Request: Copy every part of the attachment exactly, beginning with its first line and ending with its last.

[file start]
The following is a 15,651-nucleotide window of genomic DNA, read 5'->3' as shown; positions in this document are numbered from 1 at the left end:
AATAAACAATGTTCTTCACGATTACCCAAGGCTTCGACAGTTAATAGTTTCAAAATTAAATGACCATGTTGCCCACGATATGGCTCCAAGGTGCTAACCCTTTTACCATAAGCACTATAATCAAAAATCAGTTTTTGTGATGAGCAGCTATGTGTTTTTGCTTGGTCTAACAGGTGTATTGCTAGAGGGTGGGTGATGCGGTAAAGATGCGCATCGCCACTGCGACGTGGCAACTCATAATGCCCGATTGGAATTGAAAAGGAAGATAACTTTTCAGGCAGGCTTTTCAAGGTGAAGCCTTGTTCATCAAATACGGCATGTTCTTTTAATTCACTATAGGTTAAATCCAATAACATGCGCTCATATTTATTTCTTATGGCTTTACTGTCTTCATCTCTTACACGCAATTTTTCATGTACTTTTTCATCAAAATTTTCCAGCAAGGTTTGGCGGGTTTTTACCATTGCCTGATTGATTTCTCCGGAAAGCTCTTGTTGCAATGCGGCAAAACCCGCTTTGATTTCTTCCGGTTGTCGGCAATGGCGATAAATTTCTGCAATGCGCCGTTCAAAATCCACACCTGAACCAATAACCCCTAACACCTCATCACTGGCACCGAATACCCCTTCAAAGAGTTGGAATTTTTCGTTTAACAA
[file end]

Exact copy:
The following is a 15,651-nucleotide window of genomic DNA, read 5'->3' as shown; positions in this document are numbered from 1 at the left end:
AATAAACAATGTTCTTCACGATTACCCAAGGCTTCGACAGTTAATAGTTTCAAAATTAAATGACCATGTTGCCCACGATATGGCTCCAAGGTGCTAACCCTTTTACCATAAGCACTATAATCAAAAATCAGTTTTTGTGATGAGCAGCTATGTGTTTTTGCTTGGTCTAACAGGTGTATTGCTAGAGGGTGGGTGATGCGGTAAAGATGCGCATCGCCACTGCGACGTGGCAACTCATAATGCCCGATTGGAATTGAAAAGGAAGATAACTTTTCAGGCAGGCTTTTCAAGGTGAAGCCTTGTTCATCAAATACGGCATGTTCTTTTAATTCACTATAGGTTAAATCCAATAACATGCGCTCATATTTATTTCTTATGGCTTTACTGTCTTCATCTCTTACACGCAATTTTTCATGTACTTTTTCATCAAAATTTTCCAGCAAGGTTTGGCGGGTTTTTACCATTGCCTGATTGATTTCTCCGGAAAGCTCTTGTTGCAATGCGGCAAAACCCGCTTTGATTTCTTCCGGTTGTCGGCAATGGCGATAAATTTCTGCAATGCGCCGTTCAAAATCCACACCTGAACCAATAACCCCTAACACCTCATCACTGGCACCGAATACCCCTTCAAAGAGTTGGAATTTTTCGTTTAACAA